"Я не хочу хлеб."

Translation:I do not want bread.

December 3, 2015

23 Comments
This discussion is locked.


https://www.duolingo.com/profile/wush11

Хочу - bless you!


https://www.duolingo.com/profile/DorianWebs

I know right, haha


https://www.duolingo.com/profile/RRL210

Lol my family has been making that joke for ages!!


https://www.duolingo.com/profile/tylerblankenship

Doesn't хотеть usually need the genitive after it? Or is that something to do with countable/uncountable nouns?


[deactivated user]

    You can use genitive with uncountable nouns to convey a partitive meaning:

    • Я хочу́ хлеб. 'I want [the] bread.'
    • Я хочу́ хле́ба. 'I want some bread.'

    The meaning difference is pretty subtle, they are often interchangeable.


    https://www.duolingo.com/profile/Theron126

    Does "я не хочу хлеба" work as well as "я не хочу хлеб"?


    [deactivated user]

      Yes, both sound OK.


      https://www.duolingo.com/profile/Theron126

      That's what I thought. Good to have it confirmed :-)


      https://www.duolingo.com/profile/johnny_MMX

      Genitive in your examples is the latter. The former is accusative.


      [deactivated user]

        Yes, I contrast genitive to accusative to show the difference in meaning.


        https://www.duolingo.com/profile/Dore.m

        Why Я не хочу... and Я не вижу... but У меня нет...? Does не mean "do not" in those cases, whereras нет mean "not"?


        [deactivated user]

          Russian expresses ‘having’ differently from English. In Russian, we don’t say ‘I have’ or ‘I don’t have’. We say, «у меня есть» ‘at my [possession], there_is’ or «у меня нет» ‘at my [possession], there_is_no’.

          So, this construction is similar to other sentences about the existence:

          • У меня́ нет воды́. ‘I don‘t have water.’ (=‘at my [possession], there-is-no water)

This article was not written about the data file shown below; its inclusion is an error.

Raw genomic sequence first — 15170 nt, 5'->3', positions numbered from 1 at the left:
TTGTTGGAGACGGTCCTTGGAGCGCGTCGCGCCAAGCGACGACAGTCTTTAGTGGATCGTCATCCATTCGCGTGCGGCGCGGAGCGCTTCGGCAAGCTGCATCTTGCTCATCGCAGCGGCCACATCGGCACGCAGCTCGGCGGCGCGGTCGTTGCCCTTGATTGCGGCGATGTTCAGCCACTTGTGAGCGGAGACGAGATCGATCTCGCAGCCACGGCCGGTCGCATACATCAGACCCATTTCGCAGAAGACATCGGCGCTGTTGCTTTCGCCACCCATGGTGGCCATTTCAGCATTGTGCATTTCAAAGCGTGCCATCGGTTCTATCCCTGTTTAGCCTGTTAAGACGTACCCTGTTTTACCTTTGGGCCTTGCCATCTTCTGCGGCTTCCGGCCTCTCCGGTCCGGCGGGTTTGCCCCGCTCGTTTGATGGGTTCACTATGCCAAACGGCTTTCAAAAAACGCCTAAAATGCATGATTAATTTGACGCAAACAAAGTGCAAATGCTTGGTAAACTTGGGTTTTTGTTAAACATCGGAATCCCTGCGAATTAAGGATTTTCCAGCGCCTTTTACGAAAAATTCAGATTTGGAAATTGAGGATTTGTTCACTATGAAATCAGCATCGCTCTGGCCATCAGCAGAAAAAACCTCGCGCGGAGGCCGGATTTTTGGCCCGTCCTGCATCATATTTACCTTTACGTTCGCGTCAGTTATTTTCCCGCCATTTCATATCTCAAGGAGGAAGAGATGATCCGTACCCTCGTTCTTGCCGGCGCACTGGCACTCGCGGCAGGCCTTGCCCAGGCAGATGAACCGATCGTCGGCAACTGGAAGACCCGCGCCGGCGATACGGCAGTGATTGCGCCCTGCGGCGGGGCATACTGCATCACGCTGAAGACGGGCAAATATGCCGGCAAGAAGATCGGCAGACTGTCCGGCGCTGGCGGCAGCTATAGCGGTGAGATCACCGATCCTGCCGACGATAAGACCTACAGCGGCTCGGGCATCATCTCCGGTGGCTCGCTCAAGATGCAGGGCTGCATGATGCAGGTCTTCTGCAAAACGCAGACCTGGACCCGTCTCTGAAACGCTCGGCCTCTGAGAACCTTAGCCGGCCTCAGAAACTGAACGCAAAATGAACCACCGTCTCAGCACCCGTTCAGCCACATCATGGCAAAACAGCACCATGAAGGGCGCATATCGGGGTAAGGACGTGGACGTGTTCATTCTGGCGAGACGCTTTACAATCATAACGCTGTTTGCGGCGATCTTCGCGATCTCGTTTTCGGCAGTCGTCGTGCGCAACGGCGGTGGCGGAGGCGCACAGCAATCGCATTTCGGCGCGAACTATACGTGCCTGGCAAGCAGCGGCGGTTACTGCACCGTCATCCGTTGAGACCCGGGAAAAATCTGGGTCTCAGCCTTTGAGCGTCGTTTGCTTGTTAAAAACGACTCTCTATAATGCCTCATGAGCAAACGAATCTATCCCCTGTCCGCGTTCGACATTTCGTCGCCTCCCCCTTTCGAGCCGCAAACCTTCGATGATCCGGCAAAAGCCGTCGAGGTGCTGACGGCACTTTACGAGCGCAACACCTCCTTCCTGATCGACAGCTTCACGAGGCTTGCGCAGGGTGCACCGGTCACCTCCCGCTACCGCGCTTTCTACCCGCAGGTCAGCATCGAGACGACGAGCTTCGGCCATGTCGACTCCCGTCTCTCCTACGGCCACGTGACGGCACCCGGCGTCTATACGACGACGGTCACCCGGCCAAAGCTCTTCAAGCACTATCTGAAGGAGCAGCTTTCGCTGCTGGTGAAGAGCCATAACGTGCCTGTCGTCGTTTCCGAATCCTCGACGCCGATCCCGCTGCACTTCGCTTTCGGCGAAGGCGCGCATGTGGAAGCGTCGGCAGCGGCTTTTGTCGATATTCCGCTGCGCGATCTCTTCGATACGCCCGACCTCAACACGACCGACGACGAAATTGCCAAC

• В буты́лке нет воды. ‘There is no water in the bottle.’ (=‘in the bottle, there-is-no water’)
          • У ма́мы есть маши́на. ‘Mum has a car’ (=‘at mum’s [possession] there-is car’)
          • В гараже́ е́сть маши́на. ‘There is a car in the garage.’

          In ‘there is’ sentences, you use «есть» ‘there is/are’ in positive sentences and «нет» ‘there is/are no’ in negative sentences.

          But «ви́жу» and «хочу́» are normal verbs, and they use the usual negation — «не»:

          • Я не ви́жу маши́ны. ‘I don’t see [a/the] car’
          • Я не хочу́ зна́ть. ‘I don’t want to know’

          https://www.duolingo.com/profile/IsacMontei

          Thanks a lot!! Helped so much!


          https://www.duolingo.com/profile/Ste941

          why is bread in nominative?


          https://www.duolingo.com/profile/Bistra191770

          It's accusative, but I prefer genitive - Я не хочу хлеба.


          https://www.duolingo.com/profile/sppottsam

          I though negative accusative takes genitive? So the noun should be in the genitive?


          https://www.duolingo.com/profile/Mortyko

          My question too.


          https://www.duolingo.com/profile/SailMaitevo

          No, inanimated: acc=nom, animated: acc=gen


          https://www.duolingo.com/profile/eannaoc

          I notice you are/were also learning Polish which is probably where you're getting that from (I thought the same). It doesn't seem to work the same way in Russian with accusative becoming genitive in the negative, but from what I gather so far in this course and from previous comments is that this sentence could have the genetive хлеба which would imply that it's "some bread."
          Although correct me if I'm wrong, this is just what I'm understanding so far


          https://www.duolingo.com/profile/FernanndaBP

          I put: I don't want a bread" they didn't accept it


          https://www.duolingo.com/profile/AnthonyLeu8

          would it be right to say "Я не хочу хлеба."


          https://www.duolingo.com/profile/SailMaitevo

          No, хлеб is ilan inanimate noun (unless you know a living bread), so the accusative form is equal to the nominative, nit to genitive. Мальчик -> мальчика Отец -> отца Хлеб -> хлеб День -> день

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